The death of the checkbook


If my checkbook is dead, why did I just order another 4 books of checks for it last month?

My wife has always kept our personal financial records on paper, and every utility or credit card bill is still paid by writing a check, sticking it in an envelope, stamping it, and sticking it in a mailbox. Most of our grocery store trips are paid by check, as are clothing purchases. Every check she writes is not only recorded on a carbon copy, but also in a journal. This is a good thing, since between those records and our online bank records, I recently discovered that two paycheck deposits were not recorded in our checkbook in the last two years, to the tune of over $2000 we “forgot” we had.


To be honest, I haven’t written a check since I moved to a community that accepts online payment. If you rent from a small owner, you’ll probably need paper checks until the year 2525.


The number of checks I write has declined to less than one per year. I’m pretty sure the last one was for roofing repairs in 2012.

OTOH, in the last 10 years I have worn out three credit/debit cards at the magnetic strip before their natural expiration or forced switch due to security reasons. I will happily swipe my card for $3 worth of soda refill and snack at the QT on the way to work.

I will defend proper bookkeeping to the end of my days, but I want to point out that you can do that while also taking advantage of some of the more modern technology.

You might want to add up the cost of postage and envelopes for all those checks you send over the course of a year. Plus if something gets hung up in the mail, do you have to pay the late charge?

You can be just as disciplined about your budget by checking your auto-pay accounts online every month. Or don’t even have auto-pay, just make it a point to pay your bills online on or before the due date each month.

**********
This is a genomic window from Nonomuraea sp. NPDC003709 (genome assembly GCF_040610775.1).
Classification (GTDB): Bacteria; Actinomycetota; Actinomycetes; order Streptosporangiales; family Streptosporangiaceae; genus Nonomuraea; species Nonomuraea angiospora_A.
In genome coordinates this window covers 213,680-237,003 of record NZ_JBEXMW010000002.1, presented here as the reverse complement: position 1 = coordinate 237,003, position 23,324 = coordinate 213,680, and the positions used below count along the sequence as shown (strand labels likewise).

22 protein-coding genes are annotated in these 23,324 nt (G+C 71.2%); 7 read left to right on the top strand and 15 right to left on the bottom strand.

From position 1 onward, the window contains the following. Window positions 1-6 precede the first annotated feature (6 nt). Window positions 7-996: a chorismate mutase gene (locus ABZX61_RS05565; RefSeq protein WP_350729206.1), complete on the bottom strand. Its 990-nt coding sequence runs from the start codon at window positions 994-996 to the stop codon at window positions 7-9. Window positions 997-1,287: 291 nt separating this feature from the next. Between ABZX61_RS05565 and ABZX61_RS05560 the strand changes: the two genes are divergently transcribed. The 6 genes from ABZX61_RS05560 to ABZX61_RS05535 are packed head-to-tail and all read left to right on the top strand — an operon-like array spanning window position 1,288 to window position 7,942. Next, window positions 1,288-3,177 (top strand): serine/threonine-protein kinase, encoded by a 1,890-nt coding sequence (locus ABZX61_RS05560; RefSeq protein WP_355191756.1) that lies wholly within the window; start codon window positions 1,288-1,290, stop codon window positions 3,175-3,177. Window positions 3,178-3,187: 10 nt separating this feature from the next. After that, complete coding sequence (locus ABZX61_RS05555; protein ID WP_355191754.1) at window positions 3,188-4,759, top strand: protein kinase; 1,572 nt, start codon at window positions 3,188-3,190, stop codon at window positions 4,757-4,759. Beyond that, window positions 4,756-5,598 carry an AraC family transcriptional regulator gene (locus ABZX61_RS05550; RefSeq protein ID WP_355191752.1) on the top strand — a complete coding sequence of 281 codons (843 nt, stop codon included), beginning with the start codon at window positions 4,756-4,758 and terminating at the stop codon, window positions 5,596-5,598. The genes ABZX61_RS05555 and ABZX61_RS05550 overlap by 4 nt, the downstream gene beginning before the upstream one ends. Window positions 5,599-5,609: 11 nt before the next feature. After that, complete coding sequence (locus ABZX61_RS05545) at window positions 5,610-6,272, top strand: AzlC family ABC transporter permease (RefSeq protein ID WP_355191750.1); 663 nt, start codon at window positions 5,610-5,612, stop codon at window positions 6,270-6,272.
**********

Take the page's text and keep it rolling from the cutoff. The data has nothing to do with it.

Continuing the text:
If you pay off a credit card statement in full every month, it costs you nothing to have the card but provides you with protection against paying for a bad product if the seller refuses to take it back.

You don’t have to be either Amish or else a Google Glass wearer…there’s a lot of middle ground between the two, financially speaking.


A cheque provides a hardcopy proof of a transaction. It is much less prone to alteration than a computer transaction and so makes for better evidence that a transaction actually did occur.


When the banks tried to abolish cheques in the UK, public opinion forced them to reconsider, and now they will persist ‘as long as customers need them’.


I’ve always found it curious how attached to their cheques the Americans have always seemed to be. I literally haven’t known anyone to use cheques in well nigh two decades, and the last time I actually saw and handled one was after my high school graduation in the 1990’s. To each their own, I suppose.

I pay ~90% of my bills online, and save a PDF of every transaction; I’ve got backup. Never actually needed it. Balances are maintained through an uber-simple Excel spreadsheet. Just as easy as writing things down in a checkbook.

I rarely write more than a couple checks a month. My gas company doesn’t do online billing, oddly. Daycare provider gets a paper check, although she can take a card if I forget. I’d rather she not have to pay any transaction charges. When I sign up for races, about half of them have online registration but the other half are small so I still write paper checks. That’s pretty much it, though.

What’s really off is when I see someone writing a paper check in the grocery store… seems so antiquated. You know the bank will GIVE you a debit card, right?

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Most people don’t even get their checks back anymore. It’s a computer scan, which is just like a computer entry. If you make a PDF of each month’s receipts, statements, etc. and keep them in a folder, you have equally-legal proof of payment as if you keep the scans of your checks.

Having a carbon copy of a check, or a hand-written register entry, aren’t considered proof because there’s no guarantee what you’ve written ever got to the payee. But a PDF of the online receipt – which is created immediately after payment – can be kept forever without taking up physical space and is proof you paid as much as any cancelled check (or its scan).


We’ve actually been burned twice by using online payments - once, they didn’t put our mortgage payment into the right account - so she doesn’t trust paying bills online except in case of “we lost the bill” emergency. She won’t use autopay, because we are on an incredibly tight budget, and she wants / needs total control of where every penny goes.